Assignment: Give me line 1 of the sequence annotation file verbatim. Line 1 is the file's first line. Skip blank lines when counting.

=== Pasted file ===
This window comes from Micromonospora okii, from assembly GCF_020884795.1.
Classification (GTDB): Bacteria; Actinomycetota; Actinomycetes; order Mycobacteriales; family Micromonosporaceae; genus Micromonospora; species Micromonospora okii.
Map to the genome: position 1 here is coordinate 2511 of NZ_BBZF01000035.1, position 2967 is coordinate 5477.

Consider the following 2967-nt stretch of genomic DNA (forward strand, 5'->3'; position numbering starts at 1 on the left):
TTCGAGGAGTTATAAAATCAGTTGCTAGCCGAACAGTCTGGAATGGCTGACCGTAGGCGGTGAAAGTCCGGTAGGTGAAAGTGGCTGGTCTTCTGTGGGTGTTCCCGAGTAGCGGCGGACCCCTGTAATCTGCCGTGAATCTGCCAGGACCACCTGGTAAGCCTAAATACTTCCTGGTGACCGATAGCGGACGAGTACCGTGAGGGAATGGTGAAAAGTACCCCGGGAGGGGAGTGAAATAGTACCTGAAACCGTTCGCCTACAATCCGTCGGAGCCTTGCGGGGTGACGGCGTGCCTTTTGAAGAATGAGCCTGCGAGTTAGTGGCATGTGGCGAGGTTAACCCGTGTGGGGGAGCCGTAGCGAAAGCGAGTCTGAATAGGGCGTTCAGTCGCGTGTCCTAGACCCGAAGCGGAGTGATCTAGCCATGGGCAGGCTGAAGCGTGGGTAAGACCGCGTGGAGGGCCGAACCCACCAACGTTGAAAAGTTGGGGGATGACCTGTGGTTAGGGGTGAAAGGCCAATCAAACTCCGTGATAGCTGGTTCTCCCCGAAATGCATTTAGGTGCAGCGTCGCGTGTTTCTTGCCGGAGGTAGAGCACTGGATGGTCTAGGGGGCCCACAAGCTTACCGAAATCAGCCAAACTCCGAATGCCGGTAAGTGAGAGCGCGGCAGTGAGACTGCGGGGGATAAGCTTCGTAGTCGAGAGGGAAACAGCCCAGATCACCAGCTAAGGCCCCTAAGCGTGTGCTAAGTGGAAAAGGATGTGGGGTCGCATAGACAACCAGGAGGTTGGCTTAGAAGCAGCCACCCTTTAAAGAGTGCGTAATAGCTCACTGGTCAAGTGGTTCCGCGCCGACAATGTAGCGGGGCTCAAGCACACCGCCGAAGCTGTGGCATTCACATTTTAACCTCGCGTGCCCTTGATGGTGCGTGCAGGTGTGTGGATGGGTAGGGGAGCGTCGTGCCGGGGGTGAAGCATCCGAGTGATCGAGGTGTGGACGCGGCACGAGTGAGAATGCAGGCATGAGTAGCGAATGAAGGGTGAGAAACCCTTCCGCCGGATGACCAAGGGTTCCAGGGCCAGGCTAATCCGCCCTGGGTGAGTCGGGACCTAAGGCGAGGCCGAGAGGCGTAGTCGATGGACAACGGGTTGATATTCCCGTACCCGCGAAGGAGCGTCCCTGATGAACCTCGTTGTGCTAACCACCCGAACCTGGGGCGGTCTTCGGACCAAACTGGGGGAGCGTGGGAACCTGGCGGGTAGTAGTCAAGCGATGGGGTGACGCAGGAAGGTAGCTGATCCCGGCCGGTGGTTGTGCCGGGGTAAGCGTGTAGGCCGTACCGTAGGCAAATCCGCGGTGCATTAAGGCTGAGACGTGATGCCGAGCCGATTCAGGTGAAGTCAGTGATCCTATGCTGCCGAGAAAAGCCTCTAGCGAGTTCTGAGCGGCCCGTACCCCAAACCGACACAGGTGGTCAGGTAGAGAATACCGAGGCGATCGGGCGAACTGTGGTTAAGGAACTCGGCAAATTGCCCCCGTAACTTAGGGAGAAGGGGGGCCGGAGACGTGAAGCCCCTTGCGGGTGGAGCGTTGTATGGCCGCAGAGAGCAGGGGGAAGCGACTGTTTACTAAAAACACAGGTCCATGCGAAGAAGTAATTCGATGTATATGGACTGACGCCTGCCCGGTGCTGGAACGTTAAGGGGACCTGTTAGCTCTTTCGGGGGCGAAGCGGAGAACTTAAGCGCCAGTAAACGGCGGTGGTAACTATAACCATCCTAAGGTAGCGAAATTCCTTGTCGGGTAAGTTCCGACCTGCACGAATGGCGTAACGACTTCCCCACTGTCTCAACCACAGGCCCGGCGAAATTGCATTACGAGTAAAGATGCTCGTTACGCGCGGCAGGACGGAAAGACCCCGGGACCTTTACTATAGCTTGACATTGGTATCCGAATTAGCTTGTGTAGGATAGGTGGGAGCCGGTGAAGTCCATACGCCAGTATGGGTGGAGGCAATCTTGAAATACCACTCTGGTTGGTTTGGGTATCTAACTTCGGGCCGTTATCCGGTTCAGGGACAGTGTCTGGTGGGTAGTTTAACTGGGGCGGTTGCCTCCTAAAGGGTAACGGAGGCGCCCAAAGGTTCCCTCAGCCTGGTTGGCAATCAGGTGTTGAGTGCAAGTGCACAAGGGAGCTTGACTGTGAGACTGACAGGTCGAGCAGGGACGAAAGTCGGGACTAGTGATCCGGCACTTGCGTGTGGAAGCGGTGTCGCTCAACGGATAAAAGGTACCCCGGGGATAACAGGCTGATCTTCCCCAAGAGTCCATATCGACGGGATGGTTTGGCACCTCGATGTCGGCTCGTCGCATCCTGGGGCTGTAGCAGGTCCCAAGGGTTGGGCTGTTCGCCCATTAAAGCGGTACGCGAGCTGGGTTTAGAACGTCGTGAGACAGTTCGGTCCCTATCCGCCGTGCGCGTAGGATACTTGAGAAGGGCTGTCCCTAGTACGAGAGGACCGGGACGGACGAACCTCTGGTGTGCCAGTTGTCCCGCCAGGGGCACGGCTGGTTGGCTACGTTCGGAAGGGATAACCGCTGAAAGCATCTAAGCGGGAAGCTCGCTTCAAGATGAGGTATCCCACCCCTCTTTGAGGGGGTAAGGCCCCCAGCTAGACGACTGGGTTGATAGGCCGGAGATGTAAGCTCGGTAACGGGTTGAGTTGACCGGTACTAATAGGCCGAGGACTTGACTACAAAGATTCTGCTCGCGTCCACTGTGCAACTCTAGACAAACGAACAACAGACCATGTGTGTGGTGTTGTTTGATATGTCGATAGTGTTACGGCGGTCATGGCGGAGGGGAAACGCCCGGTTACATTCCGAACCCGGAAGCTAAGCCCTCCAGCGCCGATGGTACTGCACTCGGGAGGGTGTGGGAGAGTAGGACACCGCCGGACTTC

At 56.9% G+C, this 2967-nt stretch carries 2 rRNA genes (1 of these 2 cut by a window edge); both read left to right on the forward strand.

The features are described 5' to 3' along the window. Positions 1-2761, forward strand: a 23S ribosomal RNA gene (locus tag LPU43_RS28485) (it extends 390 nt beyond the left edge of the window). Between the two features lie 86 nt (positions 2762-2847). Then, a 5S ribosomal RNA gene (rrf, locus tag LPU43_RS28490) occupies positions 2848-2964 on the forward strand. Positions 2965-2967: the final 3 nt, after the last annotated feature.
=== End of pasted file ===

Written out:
This window comes from Micromonospora okii, from assembly GCF_020884795.1.